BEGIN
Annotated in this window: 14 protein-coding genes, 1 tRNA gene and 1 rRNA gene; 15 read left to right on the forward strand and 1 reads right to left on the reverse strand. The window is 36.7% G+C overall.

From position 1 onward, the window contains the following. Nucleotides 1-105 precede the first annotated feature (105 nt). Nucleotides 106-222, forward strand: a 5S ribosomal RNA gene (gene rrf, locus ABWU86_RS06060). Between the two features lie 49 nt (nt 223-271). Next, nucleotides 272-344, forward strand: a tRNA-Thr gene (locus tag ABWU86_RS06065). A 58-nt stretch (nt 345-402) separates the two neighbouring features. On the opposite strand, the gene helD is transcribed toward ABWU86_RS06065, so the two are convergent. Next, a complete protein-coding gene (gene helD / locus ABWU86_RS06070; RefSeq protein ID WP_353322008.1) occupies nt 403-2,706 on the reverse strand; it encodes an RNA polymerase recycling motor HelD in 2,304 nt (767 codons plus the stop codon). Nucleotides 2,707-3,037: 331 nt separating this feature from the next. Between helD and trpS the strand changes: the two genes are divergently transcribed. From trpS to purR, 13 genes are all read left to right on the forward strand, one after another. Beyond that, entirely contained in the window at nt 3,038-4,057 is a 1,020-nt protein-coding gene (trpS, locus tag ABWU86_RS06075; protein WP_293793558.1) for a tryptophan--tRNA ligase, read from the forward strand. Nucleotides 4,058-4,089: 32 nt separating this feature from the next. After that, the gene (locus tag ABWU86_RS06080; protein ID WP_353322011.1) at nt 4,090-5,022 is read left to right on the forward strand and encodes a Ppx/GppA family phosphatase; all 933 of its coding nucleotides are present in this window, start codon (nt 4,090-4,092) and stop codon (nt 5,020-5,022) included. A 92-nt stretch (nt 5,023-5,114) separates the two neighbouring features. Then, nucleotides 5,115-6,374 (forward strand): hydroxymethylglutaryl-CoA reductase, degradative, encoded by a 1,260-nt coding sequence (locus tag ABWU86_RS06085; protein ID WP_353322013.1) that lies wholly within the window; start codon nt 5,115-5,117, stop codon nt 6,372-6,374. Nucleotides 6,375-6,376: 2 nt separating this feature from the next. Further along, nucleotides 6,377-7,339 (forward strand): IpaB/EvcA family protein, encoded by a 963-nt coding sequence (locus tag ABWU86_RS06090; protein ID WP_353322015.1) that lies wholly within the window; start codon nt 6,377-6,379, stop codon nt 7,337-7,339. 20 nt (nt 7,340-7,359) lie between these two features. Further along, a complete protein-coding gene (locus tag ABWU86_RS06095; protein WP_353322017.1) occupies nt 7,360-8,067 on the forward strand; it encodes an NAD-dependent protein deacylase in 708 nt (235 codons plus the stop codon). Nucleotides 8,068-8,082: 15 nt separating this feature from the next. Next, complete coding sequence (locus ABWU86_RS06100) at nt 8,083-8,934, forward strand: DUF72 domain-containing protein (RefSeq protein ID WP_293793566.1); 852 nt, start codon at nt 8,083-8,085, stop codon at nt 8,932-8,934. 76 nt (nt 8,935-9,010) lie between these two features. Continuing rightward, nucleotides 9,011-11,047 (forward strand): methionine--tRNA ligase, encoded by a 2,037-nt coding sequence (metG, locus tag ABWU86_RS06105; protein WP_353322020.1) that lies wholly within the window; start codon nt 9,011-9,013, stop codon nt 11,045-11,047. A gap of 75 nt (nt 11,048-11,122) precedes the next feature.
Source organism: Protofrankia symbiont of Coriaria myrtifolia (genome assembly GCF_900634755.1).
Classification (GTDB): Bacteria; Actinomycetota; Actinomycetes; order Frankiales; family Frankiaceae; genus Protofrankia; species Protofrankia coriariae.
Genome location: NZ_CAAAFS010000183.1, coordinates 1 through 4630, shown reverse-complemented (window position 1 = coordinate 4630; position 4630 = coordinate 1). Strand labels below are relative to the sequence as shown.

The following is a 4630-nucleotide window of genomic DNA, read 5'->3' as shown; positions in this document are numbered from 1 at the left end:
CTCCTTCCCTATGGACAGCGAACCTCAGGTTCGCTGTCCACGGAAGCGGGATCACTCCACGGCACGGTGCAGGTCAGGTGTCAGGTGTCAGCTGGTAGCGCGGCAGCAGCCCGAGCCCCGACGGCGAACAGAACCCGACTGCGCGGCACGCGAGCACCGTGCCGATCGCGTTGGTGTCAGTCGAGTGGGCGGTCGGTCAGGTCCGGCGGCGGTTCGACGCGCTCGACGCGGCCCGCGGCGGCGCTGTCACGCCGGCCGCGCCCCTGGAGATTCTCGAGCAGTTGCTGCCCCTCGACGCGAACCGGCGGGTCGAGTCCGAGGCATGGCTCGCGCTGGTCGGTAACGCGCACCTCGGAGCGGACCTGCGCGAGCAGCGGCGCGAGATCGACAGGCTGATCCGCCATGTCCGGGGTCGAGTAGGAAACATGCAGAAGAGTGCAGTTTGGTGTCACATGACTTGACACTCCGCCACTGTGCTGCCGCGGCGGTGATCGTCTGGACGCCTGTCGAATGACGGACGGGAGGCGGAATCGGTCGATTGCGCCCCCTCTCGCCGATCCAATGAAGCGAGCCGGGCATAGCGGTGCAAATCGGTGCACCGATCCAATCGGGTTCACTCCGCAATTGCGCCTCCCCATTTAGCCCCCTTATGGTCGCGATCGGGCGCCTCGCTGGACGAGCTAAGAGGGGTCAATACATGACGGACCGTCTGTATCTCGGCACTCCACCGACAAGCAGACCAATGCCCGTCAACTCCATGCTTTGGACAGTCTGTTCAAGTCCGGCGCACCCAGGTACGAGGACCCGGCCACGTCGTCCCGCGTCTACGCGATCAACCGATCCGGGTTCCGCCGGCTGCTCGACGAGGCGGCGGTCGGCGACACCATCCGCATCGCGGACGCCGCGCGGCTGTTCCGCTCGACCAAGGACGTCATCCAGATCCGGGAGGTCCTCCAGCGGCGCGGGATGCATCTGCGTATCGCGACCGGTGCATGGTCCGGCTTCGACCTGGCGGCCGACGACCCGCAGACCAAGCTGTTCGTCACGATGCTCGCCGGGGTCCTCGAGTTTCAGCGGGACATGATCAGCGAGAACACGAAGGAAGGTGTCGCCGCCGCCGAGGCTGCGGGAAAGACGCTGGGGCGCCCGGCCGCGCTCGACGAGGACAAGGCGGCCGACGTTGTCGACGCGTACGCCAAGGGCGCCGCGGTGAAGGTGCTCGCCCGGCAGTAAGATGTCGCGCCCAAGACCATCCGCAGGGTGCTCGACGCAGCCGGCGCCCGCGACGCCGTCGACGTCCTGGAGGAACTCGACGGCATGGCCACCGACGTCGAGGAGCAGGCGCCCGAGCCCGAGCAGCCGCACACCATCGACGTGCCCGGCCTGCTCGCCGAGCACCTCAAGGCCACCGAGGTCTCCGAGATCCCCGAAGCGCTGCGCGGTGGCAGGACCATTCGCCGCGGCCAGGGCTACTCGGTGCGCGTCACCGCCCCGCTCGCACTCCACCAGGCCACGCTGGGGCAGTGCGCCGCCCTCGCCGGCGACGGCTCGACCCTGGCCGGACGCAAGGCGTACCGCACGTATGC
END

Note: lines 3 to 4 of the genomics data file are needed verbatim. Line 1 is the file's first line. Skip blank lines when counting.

Source organism: Protofrankia symbiont of Coriaria myrtifolia (genome assembly GCF_900634755.1).
Classification (GTDB): Bacteria; Actinomycetota; Actinomycetes; order Frankiales; family Frankiaceae; genus Protofrankia; species Protofrankia coriariae.